"Given the constraints on the position, Howard did a pretty good job," says Gene Spafford, a Purdue University computer professor who has testified before Congress on cybersecurity matters. "By constraints, I mean the odd dual-reporting chain, no funding and no authority."
Even with the job's shortfalls, former CIA CISO Bigman says Schmidt could have accomplished more if he had worked more closely with the federal government IT security practitioners in the trenches. "I don't recall Howard ever sitting down with the federal government CISOs and having a discussion about information security issues," Bigman says.
Schmidt, although approached several times, was unavailable for comment.
Cybersecurity is a complex arena, and it would be unreasonable to expect anyone accepting the cybersecurity coordinator's post to take on more than a fraction of the challenges and succeed. How tough was Schmidt's job? Internet Security Alliance President Larry Clinton compared Schmidt's performance as cybersecurity coordinator to a mountain climber scaling Mount Everest without a Sherpa guide and with very little equipment.
Schmidt's Significant Achievements
Still, Schmidt departs with some solid accomplishments. The most significant was leading efforts to raise the public's consciousness of IT security, traveling around the country to speak about the cyberthreats facing government, business and society. "Howard can be credited for being one of the major influences on the emergence of cybersecurity as a major issue requiring far more intensified public policy analysis and direction than was the case before Howard took office," Clinton says.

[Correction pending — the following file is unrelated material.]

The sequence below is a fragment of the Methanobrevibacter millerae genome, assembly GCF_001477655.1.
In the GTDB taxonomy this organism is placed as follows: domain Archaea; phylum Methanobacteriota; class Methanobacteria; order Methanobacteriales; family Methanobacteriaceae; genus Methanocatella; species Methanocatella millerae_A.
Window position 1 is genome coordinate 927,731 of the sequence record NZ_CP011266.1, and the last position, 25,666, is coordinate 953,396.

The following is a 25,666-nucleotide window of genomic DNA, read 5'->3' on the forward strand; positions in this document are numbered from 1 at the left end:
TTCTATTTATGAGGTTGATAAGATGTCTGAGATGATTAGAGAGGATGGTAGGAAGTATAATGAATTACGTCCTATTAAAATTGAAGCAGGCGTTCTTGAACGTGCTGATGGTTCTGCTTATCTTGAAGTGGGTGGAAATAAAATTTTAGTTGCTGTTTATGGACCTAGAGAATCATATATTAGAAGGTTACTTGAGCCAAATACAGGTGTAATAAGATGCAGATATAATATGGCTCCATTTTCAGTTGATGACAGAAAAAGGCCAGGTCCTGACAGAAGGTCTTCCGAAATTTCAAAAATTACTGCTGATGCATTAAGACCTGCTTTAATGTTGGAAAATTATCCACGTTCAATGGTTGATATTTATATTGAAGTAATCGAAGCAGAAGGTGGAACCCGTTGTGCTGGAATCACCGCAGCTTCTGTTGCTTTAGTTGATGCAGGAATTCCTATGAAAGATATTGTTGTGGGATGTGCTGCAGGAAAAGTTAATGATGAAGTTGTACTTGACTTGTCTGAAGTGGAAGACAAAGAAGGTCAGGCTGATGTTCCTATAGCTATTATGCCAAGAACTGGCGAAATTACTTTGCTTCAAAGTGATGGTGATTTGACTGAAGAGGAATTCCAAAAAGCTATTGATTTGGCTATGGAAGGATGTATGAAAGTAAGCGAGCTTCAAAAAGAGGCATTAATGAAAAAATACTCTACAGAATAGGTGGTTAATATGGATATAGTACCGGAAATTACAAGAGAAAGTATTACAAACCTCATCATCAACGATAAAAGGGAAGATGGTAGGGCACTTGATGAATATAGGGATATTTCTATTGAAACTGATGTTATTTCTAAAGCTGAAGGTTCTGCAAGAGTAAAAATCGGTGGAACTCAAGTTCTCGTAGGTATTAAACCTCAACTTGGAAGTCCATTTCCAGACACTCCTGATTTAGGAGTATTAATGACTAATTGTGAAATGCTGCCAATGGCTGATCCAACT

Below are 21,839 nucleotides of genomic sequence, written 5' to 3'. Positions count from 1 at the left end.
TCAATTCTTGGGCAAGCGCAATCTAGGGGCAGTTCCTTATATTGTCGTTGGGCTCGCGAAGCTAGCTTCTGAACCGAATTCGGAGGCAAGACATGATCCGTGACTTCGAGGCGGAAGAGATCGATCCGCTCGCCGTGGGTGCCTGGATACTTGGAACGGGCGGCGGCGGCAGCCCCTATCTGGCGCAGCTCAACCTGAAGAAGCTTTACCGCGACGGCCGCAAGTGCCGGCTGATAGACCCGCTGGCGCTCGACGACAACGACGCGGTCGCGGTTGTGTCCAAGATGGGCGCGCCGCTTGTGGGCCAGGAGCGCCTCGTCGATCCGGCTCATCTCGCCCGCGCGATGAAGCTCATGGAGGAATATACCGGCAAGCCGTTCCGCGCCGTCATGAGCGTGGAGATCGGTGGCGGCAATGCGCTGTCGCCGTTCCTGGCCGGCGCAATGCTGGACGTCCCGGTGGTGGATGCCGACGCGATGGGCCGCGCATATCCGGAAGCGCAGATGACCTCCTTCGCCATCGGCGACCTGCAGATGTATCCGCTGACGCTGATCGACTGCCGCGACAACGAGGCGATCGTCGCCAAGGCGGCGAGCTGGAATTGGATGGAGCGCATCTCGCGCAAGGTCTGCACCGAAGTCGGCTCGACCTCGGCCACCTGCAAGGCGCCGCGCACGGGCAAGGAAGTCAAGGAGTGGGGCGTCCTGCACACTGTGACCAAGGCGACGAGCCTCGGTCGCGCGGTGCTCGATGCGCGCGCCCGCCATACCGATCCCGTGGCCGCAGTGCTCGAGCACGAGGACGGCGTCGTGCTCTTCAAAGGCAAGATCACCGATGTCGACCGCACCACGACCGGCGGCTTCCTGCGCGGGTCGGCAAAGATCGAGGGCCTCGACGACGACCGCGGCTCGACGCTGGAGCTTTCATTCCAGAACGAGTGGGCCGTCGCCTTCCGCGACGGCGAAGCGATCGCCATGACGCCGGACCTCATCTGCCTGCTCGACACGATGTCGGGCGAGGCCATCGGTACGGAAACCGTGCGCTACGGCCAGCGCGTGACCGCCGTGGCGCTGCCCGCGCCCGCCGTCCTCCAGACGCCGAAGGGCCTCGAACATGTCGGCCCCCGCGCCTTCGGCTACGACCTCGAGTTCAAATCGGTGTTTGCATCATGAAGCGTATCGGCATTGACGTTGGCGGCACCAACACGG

In his last weeks in office, Schmidt hosted a White House gathering promoting a government-private sector initiative to increase awareness on how to battle botnets, those networks of hijacked personal computers used to transmit spam and spyware [see 9 Principles to Battle Botnets). "His strength came from in-depth knowledge of the issues, worldwide contacts and his passion for getting people and organizations to work together," says former Interior Chief Information Officer Hord Tipton, who heads the IT security certification consortium (ISC)2.
Keith Alexander, the four-star Army general who heads the National Security Agency and military cyber command, credits Schmidt with helping shepherd new initiatives, such as the International Strategy for Cyberspace, the National Cyber Incident Response Plan and the National Strategy for Trusted Identifies in Cyberspace, commonly known as NSTIC (pronounced en-stick).